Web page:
RE2a(ii) Supporting the argument from religious experience – part 1: change

In the previous post we saw how the argument from religious experience for the existence of God works.  It is an inductive argument, meaning that while the premises support the conclusion, they do not prove it to be correct.  There are, therefore, alternative possible conclusions.

The previous post ended with the idea that the success of the argument comes down to the question, Are religious experiences really experiences of God?

In this post I want to explain the first piece of evidence that seeks to strengthen and support the argument and its conclusion.  That evidence focusses on a particular important word: change.

Simply put, many people have argued that a genuine, veridical religious experience will bring change to the life of the subject.  If we think about that, that seems pretty obvious.

If we look at Otto’s idea of the numinous, it would seem that if you really did experience something mysterious, tremendous and fascinating, then how could you not change?  If you really did experience the awesome power of God, with its mixture of amazement and fear, then how could you possible ignore that?

Equally, if we reverse this, if someone claims to have experienced God, but nothing in their life changed as a result, would you believe them?

If we look at some examples, we can see how this is the case.

Let’s start with Saul.  He arrested, persecuted and murdered Christians, until his experience on the road to Damascus led him to becoming a Christian and being almost solely responsible for the spreading the Christian church across the eastern Mediterranean area, from Palestine to Turkey, Greece and Rome.  Many would argue that such a transformation, one that meant he changed his name to Paul to reflect this change to a new life, is clear evidence that Saul really did experience Christ.

By JWooldridge (Own work) [CC BY-SA 3.0 (], via Wikimedia Commons
The missionary journeys of St. Paul
And like of Jesus’ apostles (except John), he ended up being executed for his beliefs.  St Peter was crucified upside down, St Stephen was stoned to death, St James was beheaded and so on.  Even John, who died peacefully, had his visions of heaven and earth while in the prison mines on the island of Patmos.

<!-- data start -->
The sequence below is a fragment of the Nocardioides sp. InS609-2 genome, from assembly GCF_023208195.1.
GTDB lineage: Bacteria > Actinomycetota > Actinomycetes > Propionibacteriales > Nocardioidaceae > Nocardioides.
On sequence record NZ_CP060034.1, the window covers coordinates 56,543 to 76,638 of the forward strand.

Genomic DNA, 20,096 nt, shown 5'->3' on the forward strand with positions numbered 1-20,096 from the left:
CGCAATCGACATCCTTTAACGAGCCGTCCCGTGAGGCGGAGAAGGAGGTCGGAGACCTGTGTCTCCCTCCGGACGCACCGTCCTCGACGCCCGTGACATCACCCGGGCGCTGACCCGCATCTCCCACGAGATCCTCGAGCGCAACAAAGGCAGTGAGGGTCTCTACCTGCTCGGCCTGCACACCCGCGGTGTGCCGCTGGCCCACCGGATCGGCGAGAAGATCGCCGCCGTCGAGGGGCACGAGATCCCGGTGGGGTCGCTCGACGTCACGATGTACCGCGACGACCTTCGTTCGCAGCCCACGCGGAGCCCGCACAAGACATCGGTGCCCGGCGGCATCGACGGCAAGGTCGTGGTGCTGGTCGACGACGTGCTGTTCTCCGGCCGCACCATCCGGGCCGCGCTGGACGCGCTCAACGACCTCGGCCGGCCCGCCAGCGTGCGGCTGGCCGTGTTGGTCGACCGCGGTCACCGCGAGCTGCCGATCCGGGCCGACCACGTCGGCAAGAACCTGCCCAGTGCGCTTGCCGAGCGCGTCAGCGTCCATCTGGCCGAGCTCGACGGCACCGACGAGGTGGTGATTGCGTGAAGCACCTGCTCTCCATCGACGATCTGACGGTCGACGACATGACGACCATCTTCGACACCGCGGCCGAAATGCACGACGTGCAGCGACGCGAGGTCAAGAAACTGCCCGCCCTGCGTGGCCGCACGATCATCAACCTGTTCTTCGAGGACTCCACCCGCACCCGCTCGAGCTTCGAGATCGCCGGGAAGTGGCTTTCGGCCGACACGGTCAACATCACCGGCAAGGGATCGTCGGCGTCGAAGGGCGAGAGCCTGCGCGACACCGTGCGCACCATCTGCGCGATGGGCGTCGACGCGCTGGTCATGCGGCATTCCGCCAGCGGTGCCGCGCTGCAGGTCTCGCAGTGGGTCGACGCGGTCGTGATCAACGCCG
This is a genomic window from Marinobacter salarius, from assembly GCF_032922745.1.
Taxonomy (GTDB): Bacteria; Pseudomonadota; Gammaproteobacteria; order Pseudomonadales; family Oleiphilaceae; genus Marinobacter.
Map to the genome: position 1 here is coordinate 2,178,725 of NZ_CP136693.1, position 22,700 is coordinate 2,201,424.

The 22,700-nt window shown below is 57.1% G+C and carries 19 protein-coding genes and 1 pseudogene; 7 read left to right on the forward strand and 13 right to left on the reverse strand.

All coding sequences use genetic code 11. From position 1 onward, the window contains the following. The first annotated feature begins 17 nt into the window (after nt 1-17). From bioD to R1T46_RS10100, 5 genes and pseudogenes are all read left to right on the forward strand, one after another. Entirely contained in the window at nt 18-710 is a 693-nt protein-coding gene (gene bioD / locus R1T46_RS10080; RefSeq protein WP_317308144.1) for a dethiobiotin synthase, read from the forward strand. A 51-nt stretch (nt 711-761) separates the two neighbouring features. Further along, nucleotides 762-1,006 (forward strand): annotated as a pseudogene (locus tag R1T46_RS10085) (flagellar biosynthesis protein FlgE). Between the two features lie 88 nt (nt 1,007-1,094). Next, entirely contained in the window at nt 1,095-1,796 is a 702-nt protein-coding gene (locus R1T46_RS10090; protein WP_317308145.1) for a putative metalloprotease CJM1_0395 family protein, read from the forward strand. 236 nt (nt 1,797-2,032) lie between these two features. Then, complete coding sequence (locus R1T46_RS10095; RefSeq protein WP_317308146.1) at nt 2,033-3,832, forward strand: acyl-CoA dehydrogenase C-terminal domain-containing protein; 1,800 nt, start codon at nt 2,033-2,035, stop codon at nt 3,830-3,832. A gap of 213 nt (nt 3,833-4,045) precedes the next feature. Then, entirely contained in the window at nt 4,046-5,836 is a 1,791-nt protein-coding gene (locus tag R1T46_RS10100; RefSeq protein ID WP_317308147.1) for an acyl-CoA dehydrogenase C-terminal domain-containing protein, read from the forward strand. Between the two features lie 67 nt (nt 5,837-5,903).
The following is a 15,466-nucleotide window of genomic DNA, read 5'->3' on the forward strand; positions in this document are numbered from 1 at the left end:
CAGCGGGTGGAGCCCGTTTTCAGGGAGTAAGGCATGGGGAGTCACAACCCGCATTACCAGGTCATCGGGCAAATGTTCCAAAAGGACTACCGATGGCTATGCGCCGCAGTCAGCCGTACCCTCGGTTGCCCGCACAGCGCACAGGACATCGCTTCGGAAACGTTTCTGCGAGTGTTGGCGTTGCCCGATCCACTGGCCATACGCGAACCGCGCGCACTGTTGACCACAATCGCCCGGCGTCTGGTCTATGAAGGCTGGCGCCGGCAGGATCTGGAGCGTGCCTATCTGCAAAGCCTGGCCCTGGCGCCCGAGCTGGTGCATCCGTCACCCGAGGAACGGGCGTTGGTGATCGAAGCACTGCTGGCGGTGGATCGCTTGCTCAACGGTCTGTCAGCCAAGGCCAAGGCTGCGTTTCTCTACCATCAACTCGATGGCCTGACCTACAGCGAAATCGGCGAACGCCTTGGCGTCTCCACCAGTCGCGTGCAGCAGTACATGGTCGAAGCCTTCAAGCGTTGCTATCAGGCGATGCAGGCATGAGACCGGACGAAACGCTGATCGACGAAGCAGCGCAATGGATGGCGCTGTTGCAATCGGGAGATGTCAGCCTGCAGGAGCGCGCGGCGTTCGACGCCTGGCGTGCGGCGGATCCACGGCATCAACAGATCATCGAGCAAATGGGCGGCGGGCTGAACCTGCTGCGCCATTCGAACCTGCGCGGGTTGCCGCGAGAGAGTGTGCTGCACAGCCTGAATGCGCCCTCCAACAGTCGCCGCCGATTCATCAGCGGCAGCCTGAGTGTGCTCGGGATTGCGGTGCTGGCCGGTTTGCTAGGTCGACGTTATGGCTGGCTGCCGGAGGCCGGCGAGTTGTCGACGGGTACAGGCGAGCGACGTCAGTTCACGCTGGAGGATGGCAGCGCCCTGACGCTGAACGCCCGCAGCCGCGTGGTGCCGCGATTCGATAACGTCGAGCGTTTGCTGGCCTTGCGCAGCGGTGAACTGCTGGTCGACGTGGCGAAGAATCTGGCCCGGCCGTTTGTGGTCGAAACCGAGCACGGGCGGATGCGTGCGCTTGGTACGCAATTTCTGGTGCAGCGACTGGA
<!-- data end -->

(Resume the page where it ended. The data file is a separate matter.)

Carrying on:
If their beliefs were based on a false experience, and experience they knew to be a lie, would they have gone to their deaths for that lie?

Surely, they each believed that their experiences of the risen Jesus were true.

Likewise, Moses faced many dangers and threats to his life as a result of his actions in following God’s instructions to him from the burning bush.

Muhammad also suffered threats and intimidation as a realtor what he said and how he acted following his vision.  He had to leave his home in Makkah and numerous times he had to fight to defend this beliefs and his life.

The importance of change

Clearly then, people’s lives do change as a result of these experiences.  Both St. Teresa of Avila and William James saw change as the key way knowing if an experience was genuine.

St. Teresa established a protocol, a sort of test to help decide if an experience really was a true experience of God.  She said that the experience should be discussed with a spiritual adviser and should be within the teachings of the church, but most importantly, the life of the subject of that experience should change.

William James describes what he calls the ‘four fruits’ of religious experience, that is, the effects of such experiences.  These include a feeling of elation or of being left on a ‘high’, a feeling of being aware of something beyond the material, physical world and also a feeling of having been in contact with a benevolent, loving power.  But again, James also says that these experiences change people, they become more spiritual, charitable and morally aware and they may have a sense of awe and wonder at the universe.

So we know that people do have so called religious experiences, but if these experiences change someone’s life, and the change can be transformational, even to the point of torture and death, then this supports the claim that these are genuine religious experiences, in other word, they really are experiences of God.